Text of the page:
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Charleston native Sarah Shabih is organizing a donation drive funds for electronic devices to assist elderly, low-income Kanawha County residents. Courtesy photo.

Sarah Shabih, a Charleston native who serves as the West Virginia lead of the student-funded, nonprofit TeleHealth Access for Seniors organization, is soliciting donations of used electronic devices and financing funding for new ones for elderly Kanawha County residents.

TeleHealth Access for Seniors collects and donates used and new camera-enabled devices to veterans’ hospitals and clinics, providing their elderly patients the ability to connect with their physicians during the COVID-19 pandemic.

“The unique nature of what we do is that millions of people have old devices but don’t know what to do with them. I am currently collecting devices for low-income, elderly patients at the clinics of Cabin Creek Health System in Kanawha County,” Shabih said.

“We also provide free set-up guides and tech support so seniors can more easily navigate their tech devices.”

Cabin Creek Health System operates clinics in Dawes, Belle, Kanawha City, Clendenin, and Sissonville, as well as the Sunnyside Health Center inside the Kanawha-Charleston Health Department in downtown Charleston. The CCHS website also lists school-based clinics in Miami, Elkview, East Bank, Belle, and Sissonville.

Shabih, a George Washington High School graduate and senior at Emory University, explained how she became involved with TeleHealth Access for Seniors several months ago at the Atlanta school.

“When I came across this nonprofit’s efforts and saw that there was no representative in West Virginia, I immediately felt an obligation to expand its efforts to my home state,” she said. “Unfortunately, many elderly patients tend to require continuous medical attention. The transition to telemedicine, despite its attempts at reducing transmission within a clinical setting, rendered many low-income, elderly populations, especially those in West Virginia, disconnected from physicians due to limited access to technology.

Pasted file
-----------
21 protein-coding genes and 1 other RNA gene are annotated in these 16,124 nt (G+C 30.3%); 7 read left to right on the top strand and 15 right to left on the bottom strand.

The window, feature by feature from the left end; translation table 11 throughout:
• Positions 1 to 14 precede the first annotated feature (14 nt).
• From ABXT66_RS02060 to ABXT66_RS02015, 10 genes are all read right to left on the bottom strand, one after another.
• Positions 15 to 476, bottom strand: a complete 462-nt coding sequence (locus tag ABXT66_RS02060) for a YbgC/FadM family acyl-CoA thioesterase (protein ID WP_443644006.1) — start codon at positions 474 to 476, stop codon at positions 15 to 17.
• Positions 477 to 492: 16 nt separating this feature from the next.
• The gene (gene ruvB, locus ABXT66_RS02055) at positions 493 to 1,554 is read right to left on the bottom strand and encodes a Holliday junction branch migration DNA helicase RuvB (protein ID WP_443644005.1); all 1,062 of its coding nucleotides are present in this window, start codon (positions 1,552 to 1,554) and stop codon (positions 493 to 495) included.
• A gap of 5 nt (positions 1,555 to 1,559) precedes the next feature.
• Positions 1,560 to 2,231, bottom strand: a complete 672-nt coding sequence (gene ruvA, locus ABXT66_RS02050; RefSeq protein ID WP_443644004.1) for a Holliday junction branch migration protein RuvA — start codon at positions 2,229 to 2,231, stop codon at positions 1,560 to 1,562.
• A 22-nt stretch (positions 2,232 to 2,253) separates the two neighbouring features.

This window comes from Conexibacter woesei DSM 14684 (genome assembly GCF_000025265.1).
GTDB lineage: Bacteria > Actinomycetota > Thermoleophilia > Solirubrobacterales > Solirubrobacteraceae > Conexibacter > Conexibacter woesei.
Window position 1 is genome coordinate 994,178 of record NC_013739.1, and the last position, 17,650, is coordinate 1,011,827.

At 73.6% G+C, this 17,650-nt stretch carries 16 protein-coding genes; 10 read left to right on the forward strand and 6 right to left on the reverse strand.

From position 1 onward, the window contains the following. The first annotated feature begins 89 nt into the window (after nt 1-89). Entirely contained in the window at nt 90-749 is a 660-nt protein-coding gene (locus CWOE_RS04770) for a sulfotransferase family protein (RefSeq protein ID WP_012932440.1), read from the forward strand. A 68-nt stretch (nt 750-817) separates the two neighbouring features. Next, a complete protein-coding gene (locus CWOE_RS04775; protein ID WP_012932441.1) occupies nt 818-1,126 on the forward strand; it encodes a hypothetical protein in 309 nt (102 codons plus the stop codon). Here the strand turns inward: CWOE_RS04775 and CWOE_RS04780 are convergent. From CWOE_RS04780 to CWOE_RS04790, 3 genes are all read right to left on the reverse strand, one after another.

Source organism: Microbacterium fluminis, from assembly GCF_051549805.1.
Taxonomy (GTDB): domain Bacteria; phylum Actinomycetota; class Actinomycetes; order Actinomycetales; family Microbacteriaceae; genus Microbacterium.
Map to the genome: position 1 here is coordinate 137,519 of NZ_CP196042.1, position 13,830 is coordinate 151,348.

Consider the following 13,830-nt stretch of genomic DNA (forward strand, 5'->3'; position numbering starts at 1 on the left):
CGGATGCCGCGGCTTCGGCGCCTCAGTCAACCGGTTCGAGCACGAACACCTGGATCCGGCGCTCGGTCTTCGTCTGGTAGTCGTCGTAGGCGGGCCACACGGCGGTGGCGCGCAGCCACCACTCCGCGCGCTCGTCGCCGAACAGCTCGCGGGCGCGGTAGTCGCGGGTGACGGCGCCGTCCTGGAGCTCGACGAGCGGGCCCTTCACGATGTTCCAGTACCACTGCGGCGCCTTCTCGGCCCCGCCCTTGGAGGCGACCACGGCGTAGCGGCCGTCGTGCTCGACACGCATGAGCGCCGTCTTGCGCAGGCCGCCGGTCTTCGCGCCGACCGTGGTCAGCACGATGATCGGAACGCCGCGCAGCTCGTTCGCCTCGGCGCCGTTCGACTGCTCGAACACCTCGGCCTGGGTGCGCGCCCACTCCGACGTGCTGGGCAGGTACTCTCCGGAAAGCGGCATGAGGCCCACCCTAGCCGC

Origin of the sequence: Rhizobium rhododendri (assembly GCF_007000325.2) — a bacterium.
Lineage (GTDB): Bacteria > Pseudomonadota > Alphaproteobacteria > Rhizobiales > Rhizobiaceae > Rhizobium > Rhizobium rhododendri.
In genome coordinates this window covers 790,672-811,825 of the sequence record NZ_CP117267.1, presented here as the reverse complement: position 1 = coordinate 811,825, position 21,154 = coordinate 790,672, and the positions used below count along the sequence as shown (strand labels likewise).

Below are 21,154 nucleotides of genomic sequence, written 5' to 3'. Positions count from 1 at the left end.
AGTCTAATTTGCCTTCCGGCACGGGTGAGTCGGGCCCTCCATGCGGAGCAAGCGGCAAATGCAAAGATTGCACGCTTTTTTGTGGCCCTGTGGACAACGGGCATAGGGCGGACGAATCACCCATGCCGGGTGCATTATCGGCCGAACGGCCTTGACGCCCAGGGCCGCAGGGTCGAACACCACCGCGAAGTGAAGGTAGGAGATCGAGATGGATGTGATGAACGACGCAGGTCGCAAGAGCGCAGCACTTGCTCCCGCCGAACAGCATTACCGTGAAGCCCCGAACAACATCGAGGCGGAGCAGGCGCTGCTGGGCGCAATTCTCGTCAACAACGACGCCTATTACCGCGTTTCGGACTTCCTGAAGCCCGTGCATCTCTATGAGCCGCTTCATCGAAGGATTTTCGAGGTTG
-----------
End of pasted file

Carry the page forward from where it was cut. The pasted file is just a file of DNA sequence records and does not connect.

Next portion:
“In facilitating the opportunity for these underserved individuals to access immediate medical care, we can prevent unnecessary physician visits and ultimately reduce their risk of infection by providing them with tech devices.”

Shabih and other TeleHealth Access for Seniors representatives have donated more than 2,600 devices to VA hospitals and low-income clinics.

“We also have 375 volunteers, are working in 26 states, and have raised over $130,000 on a national level,” she said.

Shabih delivered 14 devices earlier this year to residents of the Morgantown Veterans Center. She said the devices assist them in accessing mental health, cardiology, pulmonology, and other appointments. In July, Shabih donated three smart, camera-enabled devices to the Hershel Woody Williams VA Medical Center in Huntington, as well.

Shabih said the demand exceeds 3,000 devices and every $50 donation can purchase a new device. Donations can be made online at Donors should select “West Virginia” as the state requested so funds will go to West Virginia agencies, she added.

A GoFundMe account for the donations has also been set up. To contribute there, visit and search for “telehealth-access-for-seniors.”